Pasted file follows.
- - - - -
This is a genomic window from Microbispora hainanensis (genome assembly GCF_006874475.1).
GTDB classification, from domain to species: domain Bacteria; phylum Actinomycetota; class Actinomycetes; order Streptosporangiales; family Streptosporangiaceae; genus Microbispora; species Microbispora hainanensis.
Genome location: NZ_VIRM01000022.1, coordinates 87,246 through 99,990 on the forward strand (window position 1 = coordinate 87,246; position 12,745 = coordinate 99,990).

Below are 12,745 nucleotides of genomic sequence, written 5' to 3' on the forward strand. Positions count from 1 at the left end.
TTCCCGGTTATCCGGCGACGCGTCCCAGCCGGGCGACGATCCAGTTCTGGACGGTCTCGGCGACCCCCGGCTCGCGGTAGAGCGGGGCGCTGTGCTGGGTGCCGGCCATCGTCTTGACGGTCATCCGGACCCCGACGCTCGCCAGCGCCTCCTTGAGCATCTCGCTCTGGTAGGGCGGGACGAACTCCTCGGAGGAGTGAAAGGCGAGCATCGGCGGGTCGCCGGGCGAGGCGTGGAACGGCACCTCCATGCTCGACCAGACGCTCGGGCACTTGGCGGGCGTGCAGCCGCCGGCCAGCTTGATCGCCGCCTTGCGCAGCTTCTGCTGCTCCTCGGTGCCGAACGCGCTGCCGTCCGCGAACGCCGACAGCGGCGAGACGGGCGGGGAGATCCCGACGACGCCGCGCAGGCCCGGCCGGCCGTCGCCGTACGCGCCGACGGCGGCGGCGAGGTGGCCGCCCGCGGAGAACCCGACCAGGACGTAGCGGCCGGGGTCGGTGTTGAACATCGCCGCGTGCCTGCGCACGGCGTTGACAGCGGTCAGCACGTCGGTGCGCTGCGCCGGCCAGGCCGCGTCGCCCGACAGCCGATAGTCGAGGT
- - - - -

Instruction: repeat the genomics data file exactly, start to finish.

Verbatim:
This is a genomic window from Microbispora hainanensis (genome assembly GCF_006874475.1).
GTDB classification, from domain to species: domain Bacteria; phylum Actinomycetota; class Actinomycetes; order Streptosporangiales; family Streptosporangiaceae; genus Microbispora; species Microbispora hainanensis.
Genome location: NZ_VIRM01000022.1, coordinates 87,246 through 99,990 on the forward strand (window position 1 = coordinate 87,246; position 12,745 = coordinate 99,990).

Below are 12,745 nucleotides of genomic sequence, written 5' to 3' on the forward strand. Positions count from 1 at the left end.
TTCCCGGTTATCCGGCGACGCGTCCCAGCCGGGCGACGATCCAGTTCTGGACGGTCTCGGCGACCCCCGGCTCGCGGTAGAGCGGGGCGCTGTGCTGGGTGCCGGCCATCGTCTTGACGGTCATCCGGACCCCGACGCTCGCCAGCGCCTCCTTGAGCATCTCGCTCTGGTAGGGCGGGACGAACTCCTCGGAGGAGTGAAAGGCGAGCATCGGCGGGTCGCCGGGCGAGGCGTGGAACGGCACCTCCATGCTCGACCAGACGCTCGGGCACTTGGCGGGCGTGCAGCCGCCGGCCAGCTTGATCGCCGCCTTGCGCAGCTTCTGCTGCTCCTCGGTGCCGAACGCGCTGCCGTCCGCGAACGCCGACAGCGGCGAGACGGGCGGGGAGATCCCGACGACGCCGCGCAGGCCCGGCCGGCCGTCGCCGTACGCGCCGACGGCGGCGGCGAGGTGGCCGCCCGCGGAGAACCCGACCAGGACGTAGCGGCCGGGGTCGGTGTTGAACATCGCCGCGTGCCTGCGCACGGCGTTGACAGCGGTCAGCACGTCGGTGCGCTGCGCCGGCCAGGCCGCGTCGCCCGACAGCCGATAGTCGAGGT